SALT LAKE CITY, Utah, July 19, 2017 (Gephardt Daily) — In a trash-strewn, unfinished break room, under unflattering florescent lights, Una and Ray remain fully clothed as they strip away each other’s defense mechanisms, delusions, excuses and lies.
As the lead characters in David Harrower’s Tony-nominated drama, “Blackbird,” Una and Ray have a past to sort out.
She was 12 and innocent when he initiated a sexual relationship. He was 40, and knew she was too young to consent. After prison, he changed his name and built a modest career in business.
The play begins 15 years later, just as Una tracks down Ray and appears at his office. And what happens next is 90 minutes of uncomfortable confrontations and revelations, and maybe a few truths. Or maybe not.
The jarring and powerful “Blackbird” plays through July 30 at Utah Repertory Theater, in Salt Lake City. It is not for the faint-hearted, and anyone who comes from an abusive background may want to read up on the plot before buying a ticket.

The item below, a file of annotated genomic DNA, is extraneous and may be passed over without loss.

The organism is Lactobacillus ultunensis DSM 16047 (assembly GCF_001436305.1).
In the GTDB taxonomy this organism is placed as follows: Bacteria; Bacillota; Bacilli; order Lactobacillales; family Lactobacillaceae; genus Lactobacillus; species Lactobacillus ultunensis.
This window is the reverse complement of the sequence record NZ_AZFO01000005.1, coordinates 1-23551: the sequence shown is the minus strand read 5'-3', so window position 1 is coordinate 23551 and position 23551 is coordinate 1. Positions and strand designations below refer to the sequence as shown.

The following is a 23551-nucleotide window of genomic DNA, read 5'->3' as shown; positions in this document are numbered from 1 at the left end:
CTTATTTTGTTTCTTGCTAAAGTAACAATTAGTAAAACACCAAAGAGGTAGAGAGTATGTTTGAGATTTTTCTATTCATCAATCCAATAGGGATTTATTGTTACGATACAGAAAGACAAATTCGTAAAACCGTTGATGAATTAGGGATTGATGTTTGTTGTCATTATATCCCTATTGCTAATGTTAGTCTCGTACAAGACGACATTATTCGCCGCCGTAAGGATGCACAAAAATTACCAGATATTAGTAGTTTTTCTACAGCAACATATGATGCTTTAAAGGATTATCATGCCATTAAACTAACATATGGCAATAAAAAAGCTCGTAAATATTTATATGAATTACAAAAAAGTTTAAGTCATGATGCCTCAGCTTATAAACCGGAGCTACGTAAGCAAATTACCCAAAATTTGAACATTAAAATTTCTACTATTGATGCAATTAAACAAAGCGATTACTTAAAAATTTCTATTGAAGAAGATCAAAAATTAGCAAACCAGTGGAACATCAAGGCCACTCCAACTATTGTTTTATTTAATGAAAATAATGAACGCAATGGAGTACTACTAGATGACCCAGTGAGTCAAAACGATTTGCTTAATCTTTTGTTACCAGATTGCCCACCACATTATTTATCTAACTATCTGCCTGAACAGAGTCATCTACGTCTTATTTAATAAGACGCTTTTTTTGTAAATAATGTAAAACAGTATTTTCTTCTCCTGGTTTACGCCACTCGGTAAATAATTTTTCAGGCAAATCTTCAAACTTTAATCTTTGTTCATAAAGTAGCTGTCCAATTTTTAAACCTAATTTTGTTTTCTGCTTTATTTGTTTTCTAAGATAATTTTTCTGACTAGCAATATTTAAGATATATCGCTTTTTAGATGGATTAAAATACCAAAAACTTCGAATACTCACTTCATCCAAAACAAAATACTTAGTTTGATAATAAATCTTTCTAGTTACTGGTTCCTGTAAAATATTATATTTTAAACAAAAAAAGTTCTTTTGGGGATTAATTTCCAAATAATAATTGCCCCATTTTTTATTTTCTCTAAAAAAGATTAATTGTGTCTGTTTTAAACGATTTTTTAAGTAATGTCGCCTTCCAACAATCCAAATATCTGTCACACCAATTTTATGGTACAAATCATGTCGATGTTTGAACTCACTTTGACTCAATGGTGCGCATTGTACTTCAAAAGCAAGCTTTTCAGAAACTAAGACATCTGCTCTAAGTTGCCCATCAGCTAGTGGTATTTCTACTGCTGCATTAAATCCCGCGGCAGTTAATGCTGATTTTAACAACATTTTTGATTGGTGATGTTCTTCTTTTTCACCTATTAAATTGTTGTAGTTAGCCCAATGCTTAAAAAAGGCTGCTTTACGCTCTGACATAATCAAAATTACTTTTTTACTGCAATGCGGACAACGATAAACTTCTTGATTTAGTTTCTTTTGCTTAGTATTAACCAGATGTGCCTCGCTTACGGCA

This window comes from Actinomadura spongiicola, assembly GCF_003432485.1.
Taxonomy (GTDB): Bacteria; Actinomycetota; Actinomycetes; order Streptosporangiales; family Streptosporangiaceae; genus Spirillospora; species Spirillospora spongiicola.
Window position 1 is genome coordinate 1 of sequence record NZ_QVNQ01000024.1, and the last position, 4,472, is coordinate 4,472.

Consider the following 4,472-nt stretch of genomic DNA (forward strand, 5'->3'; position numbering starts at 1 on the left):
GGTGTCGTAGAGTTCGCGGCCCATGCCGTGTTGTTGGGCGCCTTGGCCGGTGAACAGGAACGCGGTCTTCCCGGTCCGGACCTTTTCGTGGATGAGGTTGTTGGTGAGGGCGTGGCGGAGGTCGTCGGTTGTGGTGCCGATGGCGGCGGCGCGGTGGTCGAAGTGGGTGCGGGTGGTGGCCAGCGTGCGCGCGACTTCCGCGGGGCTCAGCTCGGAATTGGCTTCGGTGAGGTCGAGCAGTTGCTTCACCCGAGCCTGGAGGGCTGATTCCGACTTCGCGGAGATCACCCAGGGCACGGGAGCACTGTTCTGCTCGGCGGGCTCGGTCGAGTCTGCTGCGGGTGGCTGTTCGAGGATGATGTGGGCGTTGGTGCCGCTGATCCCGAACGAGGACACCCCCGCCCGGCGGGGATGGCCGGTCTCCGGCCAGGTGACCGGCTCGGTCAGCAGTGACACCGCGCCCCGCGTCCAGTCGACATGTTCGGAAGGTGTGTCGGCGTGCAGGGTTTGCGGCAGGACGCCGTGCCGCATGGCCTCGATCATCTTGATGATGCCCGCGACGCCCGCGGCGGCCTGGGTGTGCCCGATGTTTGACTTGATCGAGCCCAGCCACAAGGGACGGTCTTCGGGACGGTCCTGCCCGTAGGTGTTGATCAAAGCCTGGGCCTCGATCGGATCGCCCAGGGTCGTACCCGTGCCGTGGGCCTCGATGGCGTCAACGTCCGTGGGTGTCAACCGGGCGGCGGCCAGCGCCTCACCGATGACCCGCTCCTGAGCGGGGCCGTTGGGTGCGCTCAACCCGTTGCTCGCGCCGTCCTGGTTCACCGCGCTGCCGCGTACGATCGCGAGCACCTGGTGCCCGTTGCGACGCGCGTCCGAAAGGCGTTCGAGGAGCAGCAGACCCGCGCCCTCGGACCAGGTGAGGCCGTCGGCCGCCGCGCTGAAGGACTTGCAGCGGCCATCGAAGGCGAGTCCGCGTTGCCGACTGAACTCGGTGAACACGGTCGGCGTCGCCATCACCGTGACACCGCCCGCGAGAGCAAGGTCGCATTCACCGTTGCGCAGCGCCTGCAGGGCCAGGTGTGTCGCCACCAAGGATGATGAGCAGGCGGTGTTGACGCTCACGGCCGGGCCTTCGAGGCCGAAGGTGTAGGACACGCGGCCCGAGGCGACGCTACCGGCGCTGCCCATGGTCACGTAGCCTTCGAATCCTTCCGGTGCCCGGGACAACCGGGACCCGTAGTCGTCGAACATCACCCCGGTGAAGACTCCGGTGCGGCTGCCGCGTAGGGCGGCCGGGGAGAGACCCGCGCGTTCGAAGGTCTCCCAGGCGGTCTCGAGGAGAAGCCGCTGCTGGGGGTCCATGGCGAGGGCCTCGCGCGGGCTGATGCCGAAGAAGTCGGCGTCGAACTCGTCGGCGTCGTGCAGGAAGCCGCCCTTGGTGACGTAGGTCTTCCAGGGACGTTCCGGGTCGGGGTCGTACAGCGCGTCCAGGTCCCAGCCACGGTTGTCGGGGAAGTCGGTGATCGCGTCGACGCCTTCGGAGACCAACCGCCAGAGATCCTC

Mark Fossen is masterful as Ray, who wants nothing more than to forget his past and move forward. He has a hard time facing Una. He averts his eyes, stops mid-sentence, begs her to leave, and ultimately seems to share his truth.
Anne Louise Brings offers a seamless portrayal of the emotionally shattered Una, forever changed, filled with rage, yet perhaps still hoping that not everything Ray had told her was a lie.
The script offers a complex battle of wits to get at “the truth,” such as it is for these two characters. The set and lighting are uncomfortable and unforgiving — the perfect battlefield for two broken people with unfinished business.
Director L.L. West cast the right actors, and made all the right calls in this tight production of a relentless script.
This Utah Rep production will raise more real-world questions than its fictional characters can answer. For those who are up to it, “Blackbird” is an interesting, provocative night of theater.